"Tatting" by Pam Palmer published by Shire Publications Ltd, a small inexpensive book covering history of all aspects of tatting, very readable and an absolute gem.
"Tatting Shuttles: Related Tools and Accessories" by Pam Palmer, published in 2003. A beautiful book, lavishly illustrated with knotting and tatting shuttles of all sorts and lots of information.
"Tatting Shuttles" by Heidi Nakayama. Another very interesting book for collectors which focuses on American shuttles.
"Tatting" by Rhoda Auld, published in 1974, has a chapter on tatting history, with emphasis on the American experience.
Antique Tatting Books
Amongst the wonders of the internet, there is one that is very pleasing to us tatters: we can now, in an instant and at no cost, access tatting books written as far back as the 1850s. These treasures are being painstakingly scanned from the originals: we owe a debt of gratitude to the volunteers who do this work. See these websites:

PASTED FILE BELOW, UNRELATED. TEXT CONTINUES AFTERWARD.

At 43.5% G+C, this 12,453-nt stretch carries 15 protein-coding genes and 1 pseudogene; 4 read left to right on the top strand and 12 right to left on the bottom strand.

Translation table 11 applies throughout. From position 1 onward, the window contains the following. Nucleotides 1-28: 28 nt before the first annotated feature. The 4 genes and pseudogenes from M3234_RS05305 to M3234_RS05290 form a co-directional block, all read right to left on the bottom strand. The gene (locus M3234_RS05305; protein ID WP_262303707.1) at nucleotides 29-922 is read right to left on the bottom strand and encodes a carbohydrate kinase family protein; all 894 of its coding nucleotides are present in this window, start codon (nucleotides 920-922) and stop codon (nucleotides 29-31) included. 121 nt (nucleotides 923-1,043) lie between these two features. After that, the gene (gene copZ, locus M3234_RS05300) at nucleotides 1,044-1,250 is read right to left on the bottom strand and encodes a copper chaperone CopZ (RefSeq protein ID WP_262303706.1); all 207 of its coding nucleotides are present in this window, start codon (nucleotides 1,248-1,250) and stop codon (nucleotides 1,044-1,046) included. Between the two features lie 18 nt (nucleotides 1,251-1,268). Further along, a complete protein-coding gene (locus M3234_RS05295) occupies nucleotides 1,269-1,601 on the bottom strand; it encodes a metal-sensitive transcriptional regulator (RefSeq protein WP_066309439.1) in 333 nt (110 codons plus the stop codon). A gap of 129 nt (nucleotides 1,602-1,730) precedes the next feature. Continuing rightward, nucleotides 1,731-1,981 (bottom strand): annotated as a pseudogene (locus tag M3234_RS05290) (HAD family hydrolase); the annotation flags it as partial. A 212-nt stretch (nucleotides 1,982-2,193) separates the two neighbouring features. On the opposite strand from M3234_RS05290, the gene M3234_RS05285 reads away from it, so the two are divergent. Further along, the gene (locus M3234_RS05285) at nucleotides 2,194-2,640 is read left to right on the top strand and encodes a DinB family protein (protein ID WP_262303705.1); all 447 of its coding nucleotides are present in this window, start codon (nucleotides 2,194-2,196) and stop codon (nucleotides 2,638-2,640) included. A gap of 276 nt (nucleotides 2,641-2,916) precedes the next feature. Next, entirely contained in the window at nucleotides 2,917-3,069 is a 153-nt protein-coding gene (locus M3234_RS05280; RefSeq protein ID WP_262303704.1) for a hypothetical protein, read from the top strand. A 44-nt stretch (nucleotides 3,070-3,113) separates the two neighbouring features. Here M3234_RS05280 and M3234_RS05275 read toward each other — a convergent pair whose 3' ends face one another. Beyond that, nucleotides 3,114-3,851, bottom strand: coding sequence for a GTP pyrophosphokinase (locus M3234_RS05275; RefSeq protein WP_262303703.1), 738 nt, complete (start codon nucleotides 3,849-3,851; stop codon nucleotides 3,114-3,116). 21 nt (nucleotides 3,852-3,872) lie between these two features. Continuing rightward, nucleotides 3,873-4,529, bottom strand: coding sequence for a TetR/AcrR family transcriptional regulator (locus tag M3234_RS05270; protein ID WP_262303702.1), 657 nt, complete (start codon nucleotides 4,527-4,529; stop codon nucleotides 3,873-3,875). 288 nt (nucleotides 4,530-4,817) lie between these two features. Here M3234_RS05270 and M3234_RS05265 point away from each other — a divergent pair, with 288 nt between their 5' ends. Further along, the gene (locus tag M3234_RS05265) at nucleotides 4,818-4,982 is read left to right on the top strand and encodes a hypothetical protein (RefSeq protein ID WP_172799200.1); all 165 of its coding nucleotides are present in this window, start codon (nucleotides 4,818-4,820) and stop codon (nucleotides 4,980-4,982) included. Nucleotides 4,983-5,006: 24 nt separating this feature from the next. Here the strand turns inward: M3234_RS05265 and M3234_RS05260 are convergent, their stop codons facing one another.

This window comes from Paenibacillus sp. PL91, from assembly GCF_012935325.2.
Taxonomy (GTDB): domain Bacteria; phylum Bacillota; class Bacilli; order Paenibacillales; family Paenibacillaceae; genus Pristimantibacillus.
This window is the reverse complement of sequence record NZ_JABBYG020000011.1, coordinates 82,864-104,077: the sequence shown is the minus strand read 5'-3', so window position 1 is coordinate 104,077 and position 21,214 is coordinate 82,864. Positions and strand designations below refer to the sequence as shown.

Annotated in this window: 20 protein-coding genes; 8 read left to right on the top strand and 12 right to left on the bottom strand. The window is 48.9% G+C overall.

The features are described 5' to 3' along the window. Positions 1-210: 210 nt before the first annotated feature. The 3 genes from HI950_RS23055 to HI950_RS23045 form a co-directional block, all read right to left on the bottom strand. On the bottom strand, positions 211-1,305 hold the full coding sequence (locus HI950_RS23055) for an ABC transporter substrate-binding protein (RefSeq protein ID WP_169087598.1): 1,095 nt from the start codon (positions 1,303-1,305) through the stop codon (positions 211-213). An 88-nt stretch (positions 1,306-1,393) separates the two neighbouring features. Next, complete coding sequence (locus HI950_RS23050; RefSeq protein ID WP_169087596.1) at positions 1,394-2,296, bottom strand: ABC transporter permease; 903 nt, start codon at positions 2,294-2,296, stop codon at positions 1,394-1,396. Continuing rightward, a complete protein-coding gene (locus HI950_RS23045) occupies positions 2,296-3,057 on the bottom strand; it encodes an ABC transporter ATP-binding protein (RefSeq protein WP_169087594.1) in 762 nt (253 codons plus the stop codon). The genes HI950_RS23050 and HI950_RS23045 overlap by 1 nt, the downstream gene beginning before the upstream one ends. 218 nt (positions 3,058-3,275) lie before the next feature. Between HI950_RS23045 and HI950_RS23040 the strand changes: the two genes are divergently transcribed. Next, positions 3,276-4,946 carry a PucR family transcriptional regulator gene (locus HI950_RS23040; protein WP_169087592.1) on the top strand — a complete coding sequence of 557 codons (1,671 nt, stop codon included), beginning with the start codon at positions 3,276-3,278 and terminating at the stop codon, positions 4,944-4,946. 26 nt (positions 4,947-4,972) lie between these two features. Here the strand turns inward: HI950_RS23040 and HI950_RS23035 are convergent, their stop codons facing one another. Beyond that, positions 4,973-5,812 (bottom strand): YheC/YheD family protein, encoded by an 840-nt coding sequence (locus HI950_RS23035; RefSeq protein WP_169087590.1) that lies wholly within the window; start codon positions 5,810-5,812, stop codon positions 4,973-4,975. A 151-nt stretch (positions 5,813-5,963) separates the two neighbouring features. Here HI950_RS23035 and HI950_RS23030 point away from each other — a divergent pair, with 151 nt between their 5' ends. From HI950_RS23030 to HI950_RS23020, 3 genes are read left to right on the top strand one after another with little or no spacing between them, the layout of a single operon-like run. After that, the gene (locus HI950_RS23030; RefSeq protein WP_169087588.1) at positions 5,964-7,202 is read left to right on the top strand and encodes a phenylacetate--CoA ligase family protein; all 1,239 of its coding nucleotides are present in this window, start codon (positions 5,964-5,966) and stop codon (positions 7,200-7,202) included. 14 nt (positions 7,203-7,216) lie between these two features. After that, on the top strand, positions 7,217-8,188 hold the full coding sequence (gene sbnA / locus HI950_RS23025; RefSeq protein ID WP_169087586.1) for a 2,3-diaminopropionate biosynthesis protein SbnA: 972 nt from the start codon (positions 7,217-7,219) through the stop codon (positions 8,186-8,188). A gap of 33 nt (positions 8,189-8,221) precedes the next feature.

A few examples from these archives are:
“Tatting or Frivolité” by Mrs Mee and Miss Austin, published in 1850
“Tatting” by Mlle Riego, 1850, followed by 9 more of the little books she published from 1861-8, and a final one in 1886.
“The Lady's Manual of Fancy Work”, by Mrs Pullan, 1859. Has small but historically interesting section on tatting.
“The Bath Tatting Book” by P. P., 1865
“Book of Needlework” by Mrs Beeton, published in 1870. It has 80 pages of tatting patterns. Issued as a reprint in the 1980s, also available from The Gutenberg Project (see above).
“Encyclopedia of Needlework” by Thérèse de Dillmont, published in 1886. Has 24 pages of tatting patterns.
Early 20th Century Books
We can also buy reprints of actual books filled with patterns from the early 20th century, thanks to Dover Publications.
“Tatting with Anne Orr”
“The Tatters Treasure Chest” by Mary Carolyn Waldrep
“Tatting Doilies and Edgings” edited by Rita Weiss
“Traditional Tatting Patterns” edited by Rita Weiss
“Tatting Patterns” by Julia Sanders
They are paperback and only cost a few pounds or dollars. Even if you don't want to tat traditional doylies, these patterns can provide inspiration for a more modern take on tatting.